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Daily Devotional | Come, Let Us Rebuild: A Study of Nehemiah | An ancient stone wall with pillars Daily Devotional | Come, Let Us Rebuild: A Study of Nehemiah | An ancient stone wall with pillars

Daily Devotional | Facing Down Opposition


Have you ever experienced a time in your life when it felt like everyone and everything was against you? Everywhere you turned, you faced the enemy’s fiery darts. Such times call us to trust in the Lord and stand firm in our faith. In today’s reading, Nehemiah and the rest of those rebuilding Jerusalem continued to face opposition.

Nehemiah 4:1–3 recounts the taunts that Sanballat and Tobiah lobbed at the Jewish people—and not just privately. Sanballat ridiculed them “in the presence of his associates and the army of Samaria” (v. 2). They derided the people, calling them “feeble,” along with their work—“even a fox climbing up on it would break down their wall of stones!” (v. 3).

Nehemiah sprang into action, showing believers even today how to address opposition to God’s work. First, Nehemiah prayed (vv. 4–6). This isn’t the sort of prayer we are accustomed to. Nehemiah asked God to turn the enemies’ taunts back on them, even imploring God to “not cover up their guilt or blot out their sins from your sight” (v. 5). Prayers like this (see also Psalms 58, 109) show that it is good and right to bring all of our concerns to the Lord. When we leave vengeance to the Lord, we are free to forgive our enemies.

Second, the people got back to work (v. 6), even though the opposition continued (vv. 7–14). The continued opposition led the people to pray more and even take a third step—they readied themselves for battle. They trusted God’s sovereignty, but they also prepared appropriately. Finally, Nehemiah encouraged the people: “Don’t be afraid of them. Remember the Lord, who is great and awesome, and fight for your families, your sons and your daughters, your wives and your homes” (v. 14).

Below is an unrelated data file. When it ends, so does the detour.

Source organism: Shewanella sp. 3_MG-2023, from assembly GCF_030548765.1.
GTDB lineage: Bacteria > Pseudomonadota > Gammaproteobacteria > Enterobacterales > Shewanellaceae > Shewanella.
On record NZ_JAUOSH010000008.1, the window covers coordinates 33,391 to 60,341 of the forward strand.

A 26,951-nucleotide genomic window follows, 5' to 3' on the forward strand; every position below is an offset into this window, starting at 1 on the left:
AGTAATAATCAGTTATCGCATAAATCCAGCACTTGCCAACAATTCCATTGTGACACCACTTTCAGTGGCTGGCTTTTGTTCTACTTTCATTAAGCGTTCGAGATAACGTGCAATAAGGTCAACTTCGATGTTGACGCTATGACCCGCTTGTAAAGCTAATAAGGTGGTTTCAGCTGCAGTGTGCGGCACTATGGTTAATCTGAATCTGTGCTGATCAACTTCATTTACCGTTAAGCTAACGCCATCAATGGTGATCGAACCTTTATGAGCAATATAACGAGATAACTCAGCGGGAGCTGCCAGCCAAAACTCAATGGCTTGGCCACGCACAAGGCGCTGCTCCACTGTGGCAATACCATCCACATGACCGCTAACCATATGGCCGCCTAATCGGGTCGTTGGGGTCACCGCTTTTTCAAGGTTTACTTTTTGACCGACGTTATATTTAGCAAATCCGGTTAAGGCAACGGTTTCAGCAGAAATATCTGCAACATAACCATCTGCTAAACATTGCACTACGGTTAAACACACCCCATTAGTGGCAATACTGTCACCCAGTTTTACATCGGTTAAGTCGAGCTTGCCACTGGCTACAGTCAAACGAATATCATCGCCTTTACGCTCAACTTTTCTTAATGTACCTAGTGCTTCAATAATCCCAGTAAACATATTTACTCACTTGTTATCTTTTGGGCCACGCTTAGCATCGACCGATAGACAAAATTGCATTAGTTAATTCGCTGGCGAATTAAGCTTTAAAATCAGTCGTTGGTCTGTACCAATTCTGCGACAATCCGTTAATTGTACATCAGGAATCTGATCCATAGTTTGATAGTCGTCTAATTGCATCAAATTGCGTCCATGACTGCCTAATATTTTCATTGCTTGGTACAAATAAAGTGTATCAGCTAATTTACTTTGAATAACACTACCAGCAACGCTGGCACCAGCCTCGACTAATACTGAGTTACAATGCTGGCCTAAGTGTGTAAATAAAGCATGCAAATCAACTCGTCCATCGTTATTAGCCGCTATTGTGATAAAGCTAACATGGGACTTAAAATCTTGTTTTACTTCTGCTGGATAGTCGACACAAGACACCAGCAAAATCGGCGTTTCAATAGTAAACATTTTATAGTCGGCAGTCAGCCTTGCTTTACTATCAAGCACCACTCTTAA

>> We each react in different ways to opposition. But Nehemiah’s example helps us remember to keep on task and to trust God, even when the going gets tough. Remember these four points when you face trouble.

Pray with Us

There is so much potential for fear—fear that we made the wrong choice, that we heard You wrong, that those who ridicule us are right. Lord, we need to hear and recognize Your voice. We can face anything if You are with us.

BY Dr. Russell L. Meek

Russell Meek teaches Old Testament and Hebrew at Moody Theological Seminary. He writes a regular column on understanding and applying the Old Testament at Fathom Magazine, and his books include Ecclesiastes and the Search for Meaning in an Upside-Down World and the co-authored Book-by-Book Guide to Biblical Hebrew Vocabulary. Russ, his wife, and their three sons live in northern Idaho.

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